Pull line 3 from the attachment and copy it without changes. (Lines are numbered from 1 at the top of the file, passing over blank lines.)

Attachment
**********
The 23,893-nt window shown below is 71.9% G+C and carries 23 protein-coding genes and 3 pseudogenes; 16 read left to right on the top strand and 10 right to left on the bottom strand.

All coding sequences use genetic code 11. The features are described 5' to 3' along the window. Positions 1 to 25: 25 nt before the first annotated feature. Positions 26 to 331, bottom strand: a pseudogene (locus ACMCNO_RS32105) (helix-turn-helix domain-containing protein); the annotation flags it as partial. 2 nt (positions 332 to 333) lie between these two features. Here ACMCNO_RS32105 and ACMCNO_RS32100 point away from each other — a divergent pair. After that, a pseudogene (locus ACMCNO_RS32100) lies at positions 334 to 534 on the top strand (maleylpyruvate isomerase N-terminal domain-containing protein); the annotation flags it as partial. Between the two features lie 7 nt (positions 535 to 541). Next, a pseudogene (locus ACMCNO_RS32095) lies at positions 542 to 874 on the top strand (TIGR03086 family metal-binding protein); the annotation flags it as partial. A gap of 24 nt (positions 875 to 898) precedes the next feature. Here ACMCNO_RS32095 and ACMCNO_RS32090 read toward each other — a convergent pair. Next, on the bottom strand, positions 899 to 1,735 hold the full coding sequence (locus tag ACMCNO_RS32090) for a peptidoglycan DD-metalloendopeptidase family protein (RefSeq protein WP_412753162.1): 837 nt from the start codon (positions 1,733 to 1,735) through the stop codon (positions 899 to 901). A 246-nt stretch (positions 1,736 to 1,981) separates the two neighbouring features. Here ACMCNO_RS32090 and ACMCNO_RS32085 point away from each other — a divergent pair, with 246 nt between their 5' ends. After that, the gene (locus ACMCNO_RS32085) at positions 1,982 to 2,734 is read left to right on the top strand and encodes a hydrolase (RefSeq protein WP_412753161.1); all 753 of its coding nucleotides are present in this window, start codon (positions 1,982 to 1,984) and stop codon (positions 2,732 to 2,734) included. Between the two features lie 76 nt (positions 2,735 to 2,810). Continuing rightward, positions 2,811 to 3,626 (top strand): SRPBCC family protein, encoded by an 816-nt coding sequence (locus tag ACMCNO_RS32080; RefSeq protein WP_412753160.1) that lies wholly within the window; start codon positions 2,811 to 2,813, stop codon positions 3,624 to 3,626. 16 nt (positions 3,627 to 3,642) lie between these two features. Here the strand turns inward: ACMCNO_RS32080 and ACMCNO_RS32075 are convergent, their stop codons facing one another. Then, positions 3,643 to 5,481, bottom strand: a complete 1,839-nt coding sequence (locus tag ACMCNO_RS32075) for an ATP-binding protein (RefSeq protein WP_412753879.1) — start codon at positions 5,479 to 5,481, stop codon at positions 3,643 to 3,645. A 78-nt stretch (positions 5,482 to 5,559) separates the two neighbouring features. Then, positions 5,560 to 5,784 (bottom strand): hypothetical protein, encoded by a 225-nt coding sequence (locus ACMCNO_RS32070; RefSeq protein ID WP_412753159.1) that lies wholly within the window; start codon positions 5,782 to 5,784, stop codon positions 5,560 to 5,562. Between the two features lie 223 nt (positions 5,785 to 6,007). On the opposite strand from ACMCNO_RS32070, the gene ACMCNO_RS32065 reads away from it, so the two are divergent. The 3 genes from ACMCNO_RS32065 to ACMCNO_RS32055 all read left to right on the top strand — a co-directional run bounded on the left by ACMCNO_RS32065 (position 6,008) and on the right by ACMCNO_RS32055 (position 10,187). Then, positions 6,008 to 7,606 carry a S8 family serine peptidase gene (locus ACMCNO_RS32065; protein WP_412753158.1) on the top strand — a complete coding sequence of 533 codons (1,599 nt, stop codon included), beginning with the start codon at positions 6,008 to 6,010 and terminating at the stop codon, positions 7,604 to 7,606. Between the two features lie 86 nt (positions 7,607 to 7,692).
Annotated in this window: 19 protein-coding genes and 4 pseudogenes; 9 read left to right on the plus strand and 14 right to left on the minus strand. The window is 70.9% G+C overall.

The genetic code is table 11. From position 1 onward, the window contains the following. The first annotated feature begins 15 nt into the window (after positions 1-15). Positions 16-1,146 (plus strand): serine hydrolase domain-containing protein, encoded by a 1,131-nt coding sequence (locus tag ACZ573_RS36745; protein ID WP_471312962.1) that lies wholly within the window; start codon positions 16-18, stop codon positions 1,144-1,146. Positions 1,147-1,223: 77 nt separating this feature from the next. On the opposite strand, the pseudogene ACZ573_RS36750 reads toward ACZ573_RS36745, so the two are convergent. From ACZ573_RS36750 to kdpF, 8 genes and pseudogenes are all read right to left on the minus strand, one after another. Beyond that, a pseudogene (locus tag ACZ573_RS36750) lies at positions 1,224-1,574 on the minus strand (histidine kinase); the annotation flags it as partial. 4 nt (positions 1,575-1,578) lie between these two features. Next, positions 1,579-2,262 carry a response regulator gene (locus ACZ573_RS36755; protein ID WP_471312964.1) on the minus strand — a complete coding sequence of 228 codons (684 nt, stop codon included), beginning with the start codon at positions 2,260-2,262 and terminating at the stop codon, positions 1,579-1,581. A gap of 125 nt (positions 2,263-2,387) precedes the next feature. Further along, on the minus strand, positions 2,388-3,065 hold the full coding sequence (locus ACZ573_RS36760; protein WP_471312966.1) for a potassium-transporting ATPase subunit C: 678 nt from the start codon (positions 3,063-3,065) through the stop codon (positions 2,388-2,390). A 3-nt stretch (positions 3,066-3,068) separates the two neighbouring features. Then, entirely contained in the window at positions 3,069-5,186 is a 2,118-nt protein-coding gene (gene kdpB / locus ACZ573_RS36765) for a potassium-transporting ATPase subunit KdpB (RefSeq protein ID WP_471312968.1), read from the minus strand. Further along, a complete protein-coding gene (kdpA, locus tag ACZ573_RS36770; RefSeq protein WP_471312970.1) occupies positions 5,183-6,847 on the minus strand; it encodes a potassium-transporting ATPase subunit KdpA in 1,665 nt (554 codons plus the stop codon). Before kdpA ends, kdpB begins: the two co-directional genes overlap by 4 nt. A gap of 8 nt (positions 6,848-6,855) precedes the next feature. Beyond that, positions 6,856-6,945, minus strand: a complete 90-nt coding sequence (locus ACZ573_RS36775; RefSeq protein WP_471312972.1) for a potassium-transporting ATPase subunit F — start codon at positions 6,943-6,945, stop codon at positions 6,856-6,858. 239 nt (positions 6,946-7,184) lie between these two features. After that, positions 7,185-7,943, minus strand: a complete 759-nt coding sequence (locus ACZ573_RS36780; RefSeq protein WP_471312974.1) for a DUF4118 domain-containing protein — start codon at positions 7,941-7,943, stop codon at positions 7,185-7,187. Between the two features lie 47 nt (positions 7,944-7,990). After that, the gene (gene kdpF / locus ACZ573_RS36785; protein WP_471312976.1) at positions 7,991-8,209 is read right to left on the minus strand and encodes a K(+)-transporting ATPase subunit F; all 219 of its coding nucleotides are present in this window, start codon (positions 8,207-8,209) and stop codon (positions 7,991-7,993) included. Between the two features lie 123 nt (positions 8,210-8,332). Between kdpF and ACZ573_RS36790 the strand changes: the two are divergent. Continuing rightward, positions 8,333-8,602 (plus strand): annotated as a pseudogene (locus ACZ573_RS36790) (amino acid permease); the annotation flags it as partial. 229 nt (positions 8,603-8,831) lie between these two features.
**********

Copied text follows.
Annotated in this window: 19 protein-coding genes and 4 pseudogenes; 9 read left to right on the plus strand and 14 right to left on the minus strand. The window is 70.9% G+C overall.